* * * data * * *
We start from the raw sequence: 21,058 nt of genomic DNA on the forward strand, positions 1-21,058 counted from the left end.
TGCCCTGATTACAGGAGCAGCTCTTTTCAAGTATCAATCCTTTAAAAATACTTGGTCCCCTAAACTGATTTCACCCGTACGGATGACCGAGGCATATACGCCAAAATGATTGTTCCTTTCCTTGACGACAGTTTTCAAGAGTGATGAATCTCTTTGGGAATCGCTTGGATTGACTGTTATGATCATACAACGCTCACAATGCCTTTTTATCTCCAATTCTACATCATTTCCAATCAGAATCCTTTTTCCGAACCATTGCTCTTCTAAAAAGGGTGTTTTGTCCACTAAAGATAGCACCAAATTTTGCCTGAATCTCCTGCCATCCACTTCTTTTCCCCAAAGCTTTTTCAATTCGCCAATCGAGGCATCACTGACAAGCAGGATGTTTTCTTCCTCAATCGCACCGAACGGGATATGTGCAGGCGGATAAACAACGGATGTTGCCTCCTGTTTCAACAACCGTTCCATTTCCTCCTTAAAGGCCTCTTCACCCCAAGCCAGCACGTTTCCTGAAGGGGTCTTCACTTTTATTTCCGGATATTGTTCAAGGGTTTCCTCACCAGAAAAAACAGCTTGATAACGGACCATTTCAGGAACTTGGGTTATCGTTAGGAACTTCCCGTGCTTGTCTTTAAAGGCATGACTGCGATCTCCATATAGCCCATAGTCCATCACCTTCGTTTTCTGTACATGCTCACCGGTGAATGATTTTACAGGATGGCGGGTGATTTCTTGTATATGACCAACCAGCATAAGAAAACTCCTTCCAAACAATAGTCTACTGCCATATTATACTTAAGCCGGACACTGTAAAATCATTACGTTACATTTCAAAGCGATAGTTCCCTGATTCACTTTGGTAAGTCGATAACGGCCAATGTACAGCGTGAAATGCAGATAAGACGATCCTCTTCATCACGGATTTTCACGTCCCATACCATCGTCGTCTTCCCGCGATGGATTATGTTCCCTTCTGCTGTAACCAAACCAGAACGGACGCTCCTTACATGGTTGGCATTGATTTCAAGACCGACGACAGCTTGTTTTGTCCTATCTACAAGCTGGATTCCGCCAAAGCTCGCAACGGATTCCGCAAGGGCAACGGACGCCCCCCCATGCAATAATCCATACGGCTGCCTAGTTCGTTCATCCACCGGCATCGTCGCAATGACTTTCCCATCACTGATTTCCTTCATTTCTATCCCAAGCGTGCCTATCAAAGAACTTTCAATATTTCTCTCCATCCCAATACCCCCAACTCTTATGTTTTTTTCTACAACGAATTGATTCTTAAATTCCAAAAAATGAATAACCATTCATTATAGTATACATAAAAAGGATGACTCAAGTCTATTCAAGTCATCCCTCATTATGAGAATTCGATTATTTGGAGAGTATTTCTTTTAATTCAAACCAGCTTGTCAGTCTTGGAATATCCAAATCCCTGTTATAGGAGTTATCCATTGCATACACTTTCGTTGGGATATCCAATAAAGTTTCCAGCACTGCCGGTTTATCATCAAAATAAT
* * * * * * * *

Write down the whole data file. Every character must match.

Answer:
We start from the raw sequence: 21,058 nt of genomic DNA on the forward strand, positions 1-21,058 counted from the left end.
TGCCCTGATTACAGGAGCAGCTCTTTTCAAGTATCAATCCTTTAAAAATACTTGGTCCCCTAAACTGATTTCACCCGTACGGATGACCGAGGCATATACGCCAAAATGATTGTTCCTTTCCTTGACGACAGTTTTCAAGAGTGATGAATCTCTTTGGGAATCGCTTGGATTGACTGTTATGATCATACAACGCTCACAATGCCTTTTTATCTCCAATTCTACATCATTTCCAATCAGAATCCTTTTTCCGAACCATTGCTCTTCTAAAAAGGGTGTTTTGTCCACTAAAGATAGCACCAAATTTTGCCTGAATCTCCTGCCATCCACTTCTTTTCCCCAAAGCTTTTTCAATTCGCCAATCGAGGCATCACTGACAAGCAGGATGTTTTCTTCCTCAATCGCACCGAACGGGATATGTGCAGGCGGATAAACAACGGATGTTGCCTCCTGTTTCAACAACCGTTCCATTTCCTCCTTAAAGGCCTCTTCACCCCAAGCCAGCACGTTTCCTGAAGGGGTCTTCACTTTTATTTCCGGATATTGTTCAAGGGTTTCCTCACCAGAAAAAACAGCTTGATAACGGACCATTTCAGGAACTTGGGTTATCGTTAGGAACTTCCCGTGCTTGTCTTTAAAGGCATGACTGCGATCTCCATATAGCCCATAGTCCATCACCTTCGTTTTCTGTACATGCTCACCGGTGAATGATTTTACAGGATGGCGGGTGATTTCTTGTATATGACCAACCAGCATAAGAAAACTCCTTCCAAACAATAGTCTACTGCCATATTATACTTAAGCCGGACACTGTAAAATCATTACGTTACATTTCAAAGCGATAGTTCCCTGATTCACTTTGGTAAGTCGATAACGGCCAATGTACAGCGTGAAATGCAGATAAGACGATCCTCTTCATCACGGATTTTCACGTCCCATACCATCGTCGTCTTCCCGCGATGGATTATGTTCCCTTCTGCTGTAACCAAACCAGAACGGACGCTCCTTACATGGTTGGCATTGATTTCAAGACCGACGACAGCTTGTTTTGTCCTATCTACAAGCTGGATTCCGCCAAAGCTCGCAACGGATTCCGCAAGGGCAACGGACGCCCCCCCATGCAATAATCCATACGGCTGCCTAGTTCGTTCATCCACCGGCATCGTCGCAATGACTTTCCCATCACTGATTTCCTTCATTTCTATCCCAAGCGTGCCTATCAAAGAACTTTCAATATTTCTCTCCATCCCAATACCCCCAACTCTTATGTTTTTTTCTACAACGAATTGATTCTTAAATTCCAAAAAATGAATAACCATTCATTATAGTATACATAAAAAGGATGACTCAAGTCTATTCAAGTCATCCCTCATTATGAGAATTCGATTATTTGGAGAGTATTTCTTTTAATTCAAACCAGCTTGTCAGTCTTGGAATATCCAAATCCCTGTTATAGGAGTTATCCATTGCATACACTTTCGTTGGGATATCCAATAAAGTTTCCAGCACTGCCGGTTTATCATCAAAATAAT